NEWSROOM > TMG in the News > Sunday, September 11, 2011

Brokers: More mortgage rule changes may be necessary

Sunday, September 11, 2011
A surprising number of brokers are echoing the sentiments of a leading bank economist, suggesting the government would and should  ratchet down mortgage rules yet again - but only if consumer debt levels creep back up and only if they're phased in.
 
"I agree with RBC's chief economist: If debt levels start increasing rapidly again, more changes to mortgage rules are inevitable," David Larock, a mortgage agent with TMG The Mortgage Group in Toronto, told MortgageBrokerNews.ca. "The Bank of Canada won't raise rates to slow borrowing if the broader economy still needs the stimulus - that could trigger a recession at the worst possible time.  Instead, Finance Minister Flaherty will tighten mortgage rules to reduce the risk of a credit bubble. If that happens, though, my hope is that these changes will be phased in over time."
 
The comments follow those of RBC Chief Economist Craig Wright, delivered last week as part of a panel discussion on the increasingly iffy Canadian economy. With interest rate hikes now on hold for the foreseeable future, the government may again move to tighten mortgage rules in order to further cool the housing market, he suggested.
 
"As we go forward in an environment of lower rates for longer, we may see another round of mortgage rule tightening," Wright said, on the heels of the Central Bank's move last week to keep its key lending rate unchanged at 1 per cent.
 
That holding pattern means Canadians are very likely to see more regulatory changes, specifically further reduction in the 30-year amortization cap and/or an increase in the amount of mortgage insurance.
 
Either change threatens to further slow business for mortgage professionals, already grappling to maintain, let alone grow, originations. Refinances have also fallen, with CMHC pointing to a 40 per cent decline in the second quarter.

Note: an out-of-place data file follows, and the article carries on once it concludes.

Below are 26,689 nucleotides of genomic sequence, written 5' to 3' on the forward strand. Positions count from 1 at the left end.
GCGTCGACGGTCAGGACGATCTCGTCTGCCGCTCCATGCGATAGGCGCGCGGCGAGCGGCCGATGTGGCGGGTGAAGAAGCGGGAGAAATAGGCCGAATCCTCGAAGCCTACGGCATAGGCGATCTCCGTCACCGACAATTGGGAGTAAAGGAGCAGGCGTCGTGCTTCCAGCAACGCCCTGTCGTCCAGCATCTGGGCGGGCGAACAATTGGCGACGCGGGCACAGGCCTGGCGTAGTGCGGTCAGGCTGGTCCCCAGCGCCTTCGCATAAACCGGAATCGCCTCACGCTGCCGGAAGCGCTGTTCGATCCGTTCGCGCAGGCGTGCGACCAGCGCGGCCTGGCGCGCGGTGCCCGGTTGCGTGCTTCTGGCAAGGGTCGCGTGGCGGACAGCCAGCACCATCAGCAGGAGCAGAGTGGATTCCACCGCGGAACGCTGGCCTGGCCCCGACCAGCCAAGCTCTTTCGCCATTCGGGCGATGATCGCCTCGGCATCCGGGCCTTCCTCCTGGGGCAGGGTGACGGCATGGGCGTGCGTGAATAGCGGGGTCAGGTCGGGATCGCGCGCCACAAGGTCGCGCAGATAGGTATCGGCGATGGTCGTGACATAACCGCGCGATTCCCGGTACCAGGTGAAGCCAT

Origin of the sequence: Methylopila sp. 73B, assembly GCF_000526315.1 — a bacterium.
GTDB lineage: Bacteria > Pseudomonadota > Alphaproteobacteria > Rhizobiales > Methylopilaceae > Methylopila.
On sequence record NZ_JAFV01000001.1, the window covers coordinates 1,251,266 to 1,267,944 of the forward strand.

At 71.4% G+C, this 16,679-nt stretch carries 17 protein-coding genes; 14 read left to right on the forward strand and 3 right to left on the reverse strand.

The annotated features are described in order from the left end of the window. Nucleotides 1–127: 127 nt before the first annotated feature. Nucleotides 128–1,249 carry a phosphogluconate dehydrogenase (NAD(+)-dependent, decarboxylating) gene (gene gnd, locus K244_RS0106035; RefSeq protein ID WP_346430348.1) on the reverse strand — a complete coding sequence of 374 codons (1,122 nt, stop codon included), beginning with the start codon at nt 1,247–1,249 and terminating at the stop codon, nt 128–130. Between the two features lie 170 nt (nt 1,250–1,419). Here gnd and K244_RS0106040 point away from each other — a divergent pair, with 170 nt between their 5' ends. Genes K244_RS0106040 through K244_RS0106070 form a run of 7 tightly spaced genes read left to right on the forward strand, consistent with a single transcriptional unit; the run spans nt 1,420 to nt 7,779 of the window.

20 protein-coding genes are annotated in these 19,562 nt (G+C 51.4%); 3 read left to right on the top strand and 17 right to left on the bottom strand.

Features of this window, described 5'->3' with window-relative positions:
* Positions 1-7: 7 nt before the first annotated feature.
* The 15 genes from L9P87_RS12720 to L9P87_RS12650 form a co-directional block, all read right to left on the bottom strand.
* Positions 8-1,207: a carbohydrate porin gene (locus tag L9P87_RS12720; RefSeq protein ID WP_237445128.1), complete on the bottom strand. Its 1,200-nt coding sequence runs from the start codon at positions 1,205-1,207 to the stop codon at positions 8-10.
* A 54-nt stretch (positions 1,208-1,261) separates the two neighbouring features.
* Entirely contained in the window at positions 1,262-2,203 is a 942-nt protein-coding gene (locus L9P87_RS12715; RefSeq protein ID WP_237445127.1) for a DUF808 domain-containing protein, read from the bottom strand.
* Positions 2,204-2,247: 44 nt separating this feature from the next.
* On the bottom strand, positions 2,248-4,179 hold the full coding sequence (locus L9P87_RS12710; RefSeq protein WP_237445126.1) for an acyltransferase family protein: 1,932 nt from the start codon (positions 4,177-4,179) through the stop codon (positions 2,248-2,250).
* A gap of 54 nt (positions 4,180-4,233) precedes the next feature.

"I don't believe that they're going to do another tightening of the rules," said Mark Goode, a high volume broker with Mortgage Architects in Orillia, Ont. "It would slow down the market even slower, and that would be ill-advised."
 
But Larock and a growing number of industry insiders suggest another government clamp down if required would work for the long-term sustainability of the industry.
 
"To date, every time the federal government has made mortgage changes, mortgage brokers have shouted their disapproval form the roof tops," said Larock. "Unfortunately, I think our collective response to the mortgage rule changes to date has left us, mortgage brokers, looking like a bunch of self-interested whiners who can't appreciate the value of short-term pain for long-term gain. Any mortgage broker planning to still be in this business five years from now has to recognize that preventing a credit bubble is in their best interest. Furthermore, our collective response has made it easy for other stakeholders to dismiss our views and we have missed the opportunity to play a meaningful role in shaping the changes."
 
Still, brokers are urging the government to focus on curbing the spread of unsecured credit, rather than narrowing in mortgages - what they term "good debt."
 
That position may also be short-sighted, said Larock.
 
"Brokers who complain that changes to consumer borrowing rules should accompany mortgage changes don't appreciate that the real estate market is far more important to the overall economy than unsecured consumer loans," he told MortgageBrokerNews.ca "Bluntly put, the real estate industry is an elephant and by proportion, consumer borrowing is a proverbial fly. Complaining that consumer borrowing is the real problem is just passing the buck."
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